The Lady of Shalott is a sweeping, epic tale of struggle in difficult times, triumph over adversity, and lots and lots of onions.

The novel is set against the backdrop of the French onion famine during the period spanning 1832-1838. With the cruel French winter of 1833 drawing in, it depicts the lives of the traditional onion farmers in the obscure onion growing region of Franche-Comté, as the community fights to survive the harsh times that have fallen upon them.

The bulk of the story involves the titular character, Colette, who becomes the head of her small onion farming clan after her father dies in an accident involving an ox-drawn onion thresher, and subsequently must make hard decisions about the family onion farm. Her quest to keep the family farm and make a place for herself as the first woman to run an onion farm is complicated by the extremely sexist times – at one point in the narrative her onion crop is threatened by a group of drunken men who believe that having a woman running an onion farm is causing the onion blight, and she must fight them off with the onion-wrangling hook which has been in the family for generations. Eventually Colette is accepted by the other farmers, and becomes the leader of a movement to stop bourgeoisie capitalists moving into the area and buying up land for a huge, soulless onion plantation.

Other side events are included to depict the hard life of the onion farmers in these troubled years, who nonetheless toiled endlessly to provide the rest of France with a steady supply of onions, despite the ever-dwindling harvests. Such terrible accidents as people being buried in onion-slides due to poorly stacked bales of onions; the horrible, lingering death that awaits anyone who eats of the Mocking Poison Death Onion; and the perils of being alone in a distant field when the fiercely territorial Onion Bears come down from the mountains to forage for their preferred food during the long, cold winter.

Though they struggle through hard times, eventually the community of farmers triumphs over the industrialists. Led by Colette - now called the Lady of Shalott by the farmers, who have accepted her as one of their own - they march on the dark, satanic onion factory, and burn it to the ground. The book closes with the happy scene of a traditional French onion festival, as the onion harvest is floated down the river to the centuries-old onion mill, the symbol of an enduring facet of French society that will never die out.

Written in 1887 by the orphaned daughter of an onion farmer, her name sadly lost, this is truly the definitive French novel. The Lady of Shalott has been required reading for children in French schools for over one hundred years, and has been adapted for the stage many times. The widely known version from 1905 has numerous additions, the most notable being the famous onion soliloquy, where Colette speaks of her love for the life of onion farming. This has been replicated in many later adaptations, and thanks to a slew of literalism from later directors, has resulted in the popular image of a woman passionately gazing at an onion held aloft, which now even graces the covers of the book.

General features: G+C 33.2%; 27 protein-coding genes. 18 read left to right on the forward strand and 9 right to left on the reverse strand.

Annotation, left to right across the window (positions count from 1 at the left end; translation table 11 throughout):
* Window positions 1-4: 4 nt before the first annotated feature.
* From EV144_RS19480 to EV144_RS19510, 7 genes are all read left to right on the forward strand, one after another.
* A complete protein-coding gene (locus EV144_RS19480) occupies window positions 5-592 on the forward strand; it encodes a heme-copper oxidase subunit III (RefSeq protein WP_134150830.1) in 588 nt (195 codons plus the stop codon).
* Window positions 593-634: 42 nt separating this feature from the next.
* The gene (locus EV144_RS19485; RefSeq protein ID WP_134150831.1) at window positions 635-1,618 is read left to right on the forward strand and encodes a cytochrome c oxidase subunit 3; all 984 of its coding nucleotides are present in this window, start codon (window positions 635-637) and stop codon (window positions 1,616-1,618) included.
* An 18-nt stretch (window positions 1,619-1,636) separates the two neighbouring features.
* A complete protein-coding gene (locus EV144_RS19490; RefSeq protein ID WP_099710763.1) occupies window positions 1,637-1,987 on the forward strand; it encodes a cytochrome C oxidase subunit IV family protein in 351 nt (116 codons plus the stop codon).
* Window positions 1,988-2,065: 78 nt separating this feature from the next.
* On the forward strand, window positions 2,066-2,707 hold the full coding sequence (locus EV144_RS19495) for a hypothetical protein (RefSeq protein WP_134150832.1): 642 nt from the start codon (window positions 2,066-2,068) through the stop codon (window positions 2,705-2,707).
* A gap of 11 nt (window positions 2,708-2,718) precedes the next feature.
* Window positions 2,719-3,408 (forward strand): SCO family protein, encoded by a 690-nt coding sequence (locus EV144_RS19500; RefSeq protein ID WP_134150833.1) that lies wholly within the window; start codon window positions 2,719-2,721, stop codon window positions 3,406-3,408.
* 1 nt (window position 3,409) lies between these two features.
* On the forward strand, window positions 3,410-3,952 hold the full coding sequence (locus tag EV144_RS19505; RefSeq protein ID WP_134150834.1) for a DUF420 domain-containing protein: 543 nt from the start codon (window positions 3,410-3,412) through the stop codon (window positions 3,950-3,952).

Due to the classic nature of this saga, it was turned into a musical in 1972. Unfortunately, "For the Love of Onions!" lacked the pathos of the original story, or even the play, as it reduced this serious tale about the changes facing the onion farmers in nineteenth century French society into a happy musical with people dancing about in onion costumes. The song "Have You Kissed an Onion Today?" is notable only for the fact it is considered the worst song ever written.

The controversy over the musical is set to be repeated anew with the announcement of an adaptation of the novel into a film. Lovers of the book claim that this film will be as watered down as the musical, and probably feature singing as well. News of the inclusion of a romantic sub-plot absent from the book has not been well received, and the prospect of a prolonged scene involving Onion Bears attacking a village grates on the nerves of many who have read and enjoyed the book. Even worse, there are rumours that the noble onion will be replaced by a more family-friendly vegetable – The Hollywood backers are said to be pushing for pumpkins, to help sell the movie in America.

Despite the mistakes that have been made in attempts to bring this classic tale of onions, adversity, and onions to new audiences; the novel remains popular. Though the nuances of French onion farming are sometimes lost on readers from countries where sophisticated yet traditional practices such as onion joinery are not known, even outside France it is considered a classic work. No doubt it will remain so in the years to come.